While the House narrowly passed a climate change bill last summer, the Senate isn't expected to act until next spring. Five Senate committees have to weigh in before a final bill can go before the full Senate. The issue has taken a back seat to health care.
In early December, world leaders will gather in Copenhagen to begin talks on a new treaty to curb greenhouse gases and global warming. President Obama will attend the summit.
In urging action on climate change, the president says it's essential "that all countries do what is necessary to reach a strong operational agreement that will confront the threat of climate change while serving as a stepping stone to a legally binding treaty."
White House officials say the U.S. will propose targets for reducing greenhouse gases in line with what Congress is considering. But while the House narrowly passed a climate change bill last summer, no action by the Senate is expected until next spring.
That's a change from earlier this month, when Senate Foreign Relations Committee chairman John Kerry (D-MA) was bullish on the outlook for the climate change bill he is co-sponsoring with Environment Committee Chairwoman Barbara Boxer (D-CA). It was the same day that Boxer's panel had passed the bill without a single Republican showing up for the vote. Kerry approved of her damn-the-boycott, we're-voting-anyway attitude.
"We welcome a healthy debate on this," Kerry said, "but we don't need to play the delay game anymore around here."
But there are other delays. Five other Senate committees have to weigh in with their bills on climate change, and that legislation then has to be mashed into one bill for the full Senate. Majority Leader Harry Reid (D-NV) has conceded that he has given up on trying to tackle climate change this year and will turn to it "sometime in the spring."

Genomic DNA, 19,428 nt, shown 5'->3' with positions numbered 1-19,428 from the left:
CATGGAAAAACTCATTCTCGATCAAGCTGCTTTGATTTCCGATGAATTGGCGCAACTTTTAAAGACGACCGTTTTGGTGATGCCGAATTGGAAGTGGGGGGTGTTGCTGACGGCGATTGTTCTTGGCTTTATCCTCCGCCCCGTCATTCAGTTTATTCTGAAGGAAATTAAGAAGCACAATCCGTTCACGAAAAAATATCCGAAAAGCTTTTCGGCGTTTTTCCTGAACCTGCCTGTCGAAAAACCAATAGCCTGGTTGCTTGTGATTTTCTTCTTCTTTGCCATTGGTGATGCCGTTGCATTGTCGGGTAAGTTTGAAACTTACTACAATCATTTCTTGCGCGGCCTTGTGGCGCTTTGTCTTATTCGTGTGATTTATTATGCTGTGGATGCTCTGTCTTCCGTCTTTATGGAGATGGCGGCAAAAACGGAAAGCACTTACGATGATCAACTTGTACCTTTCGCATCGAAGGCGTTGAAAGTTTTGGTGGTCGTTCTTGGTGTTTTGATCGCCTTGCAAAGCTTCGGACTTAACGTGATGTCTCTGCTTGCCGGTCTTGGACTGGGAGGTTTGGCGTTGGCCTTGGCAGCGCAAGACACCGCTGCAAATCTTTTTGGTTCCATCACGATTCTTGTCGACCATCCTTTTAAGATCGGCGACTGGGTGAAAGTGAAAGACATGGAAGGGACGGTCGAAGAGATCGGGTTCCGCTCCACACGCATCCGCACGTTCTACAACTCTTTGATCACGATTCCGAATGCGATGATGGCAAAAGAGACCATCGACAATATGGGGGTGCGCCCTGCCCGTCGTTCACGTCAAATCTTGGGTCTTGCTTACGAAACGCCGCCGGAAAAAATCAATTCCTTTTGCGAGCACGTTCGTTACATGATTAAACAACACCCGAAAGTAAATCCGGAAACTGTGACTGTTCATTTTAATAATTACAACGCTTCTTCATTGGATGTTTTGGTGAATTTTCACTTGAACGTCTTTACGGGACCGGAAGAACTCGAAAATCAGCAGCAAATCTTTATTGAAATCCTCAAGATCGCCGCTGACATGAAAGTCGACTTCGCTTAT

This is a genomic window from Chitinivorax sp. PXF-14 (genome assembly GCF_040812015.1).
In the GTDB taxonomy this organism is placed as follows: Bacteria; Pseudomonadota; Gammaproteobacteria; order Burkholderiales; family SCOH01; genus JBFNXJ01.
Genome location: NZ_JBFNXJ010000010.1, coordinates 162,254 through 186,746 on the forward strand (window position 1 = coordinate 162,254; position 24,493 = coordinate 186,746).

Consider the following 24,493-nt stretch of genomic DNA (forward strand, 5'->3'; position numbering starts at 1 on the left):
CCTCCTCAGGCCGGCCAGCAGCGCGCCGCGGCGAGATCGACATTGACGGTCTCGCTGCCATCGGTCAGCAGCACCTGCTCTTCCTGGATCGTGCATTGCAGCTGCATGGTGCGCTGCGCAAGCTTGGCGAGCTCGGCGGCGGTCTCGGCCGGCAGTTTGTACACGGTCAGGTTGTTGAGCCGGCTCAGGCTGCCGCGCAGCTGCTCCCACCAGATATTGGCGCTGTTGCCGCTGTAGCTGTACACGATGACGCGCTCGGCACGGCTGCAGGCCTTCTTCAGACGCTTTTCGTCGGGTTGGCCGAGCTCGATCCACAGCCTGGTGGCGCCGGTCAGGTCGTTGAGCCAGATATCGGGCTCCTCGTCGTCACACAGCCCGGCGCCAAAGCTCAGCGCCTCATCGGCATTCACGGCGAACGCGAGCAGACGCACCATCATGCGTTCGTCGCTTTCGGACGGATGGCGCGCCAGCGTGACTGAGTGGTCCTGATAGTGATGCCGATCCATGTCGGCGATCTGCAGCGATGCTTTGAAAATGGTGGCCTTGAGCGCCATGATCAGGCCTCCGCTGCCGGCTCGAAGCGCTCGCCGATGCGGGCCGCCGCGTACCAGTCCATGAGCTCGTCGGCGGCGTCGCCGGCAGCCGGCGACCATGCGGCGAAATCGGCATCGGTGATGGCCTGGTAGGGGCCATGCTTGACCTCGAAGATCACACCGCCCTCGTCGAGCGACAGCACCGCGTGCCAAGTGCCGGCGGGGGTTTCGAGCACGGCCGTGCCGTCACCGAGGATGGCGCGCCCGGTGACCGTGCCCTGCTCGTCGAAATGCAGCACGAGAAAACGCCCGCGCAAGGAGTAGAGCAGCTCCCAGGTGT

'Stuck In Traffic Behind Health Care'
That was welcome news to Oklahoma's James Inhofe, the Senate's No. 1 climate change skeptic and the top Republican on the Environment Committee.
"It appears now evident, which we've known all along, and that is that we're not going to be passing anything in this country on cap-and-trade," Inhofe said.
Cap-and-trade seeks to curb global warming by capping carbon emissions and trading permits to pollute. Inhofe says momentum for climate change has slowed in the Senate because Americans have lost interest in the issue. Not so, says the Sierra Club's global warming director, David Hamilton.
"The main reason that this doesn't have the momentum that we would want is the fact that the issue is stuck in traffic behind health care," Hamilton said.
With the Senate now expected to debate its health care bill until Christmas, Boxer acknowledges that climate change has had to take a back seat.
"I'd like to deal with it yesterday, you know," she said. "But I don't think it means that there's no progress. I don't think it means that we're never going to do it. What I think it means is that the political agreement that's reached in Copenhagen should spur us on, as opposed to us spurring on Copenhagen."
Commerce Committee Chairman Jay Rockefeller (D-WV) says he's comfortable with the slow track.
"I think some people are trying to hurry the process too much," says Rockefeller, who's from a coal state. His panel has yet to schedule its hearings on climate change. "I think it's not unfair to say that if you use the word 'cap-and-trade,' there may be one-half to two-thirds of the United States Senate [who] could not explain what is meant by that — not a good way to sort of go into a bill of that scope and magnitude. I know that my coal miners, the people in West Virginia, they just know it to be a really bad word."
Seeking Middle Ground
Meanwhile, Sen. Kerry has teamed up with Connecticut independent Joseph Lieberman and South Carolina Republican Lindsey Graham to draft a climate change bill with broader political appeal. Graham says both sides in this debate have to give ground.
"If you're Republican and you can't agree to emission controls, we don't have a lot to talk about," Graham says. "If you come to the table as a Democrat and said, 'I'm dead set against nuclear power and offshore drilling,' I don't think we have a lot to talk about. But if you're willing to find middle ground, we can get there."
Oklahoma Republican Inhofe, for his part, says he has decided on his next move.
"I have been the lead senator standing up and exposing the science, the costs and the hysteria behind global warming alarmism," he says, "and I will be traveling to Copenhagen."
No Senate-passed bill will be there to contrast with Inhofe's naysaying.
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